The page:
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Moby-Dick is a novel by the American writer Herman Melville, concerning Captain Ahab's destructive and obsessive hunt for a great white whale, Moby-Dick.

Published in November 14, 1851, the novel employs an epic, encyclopedic form; it functions on many levels and has been variously interpreted in succeeding years. The white whale itself, for example, has been read as symbolically representative of good and evil, as has Ahab. Not just an allegory, Moby-Dick also contains a wealth of concrete detail on 19th century whaling and many other subjects. The novel was a commercial failure upon its initial publication, but has since cemented its author's reputation in the first rank of American writers.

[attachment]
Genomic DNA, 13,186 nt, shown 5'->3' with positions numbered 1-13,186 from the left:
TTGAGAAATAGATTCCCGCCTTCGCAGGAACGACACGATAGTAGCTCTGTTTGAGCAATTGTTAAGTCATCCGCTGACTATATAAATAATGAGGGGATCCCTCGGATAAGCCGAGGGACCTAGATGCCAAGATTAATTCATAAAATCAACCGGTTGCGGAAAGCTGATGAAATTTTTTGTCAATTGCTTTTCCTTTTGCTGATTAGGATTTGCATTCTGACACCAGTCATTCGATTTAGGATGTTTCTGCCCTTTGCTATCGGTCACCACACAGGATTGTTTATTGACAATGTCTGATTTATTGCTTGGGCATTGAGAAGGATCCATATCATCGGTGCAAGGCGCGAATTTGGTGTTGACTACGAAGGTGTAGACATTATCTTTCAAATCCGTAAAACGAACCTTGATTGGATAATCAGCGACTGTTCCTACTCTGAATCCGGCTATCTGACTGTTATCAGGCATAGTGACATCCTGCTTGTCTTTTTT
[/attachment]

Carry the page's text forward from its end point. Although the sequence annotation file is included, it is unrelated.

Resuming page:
The novel was published in an expurgated version entitled The Whale in London one month before appearing in the United States.

The plot was inspired in part by the November 20, 1820 sinking of the Essex (a whaling ship from Nantucket, Massachusetts). The ship went down 2,000 miles from the western coast of South America after it was attacked by an 80-ton Sperm Whale.

Selected adaptations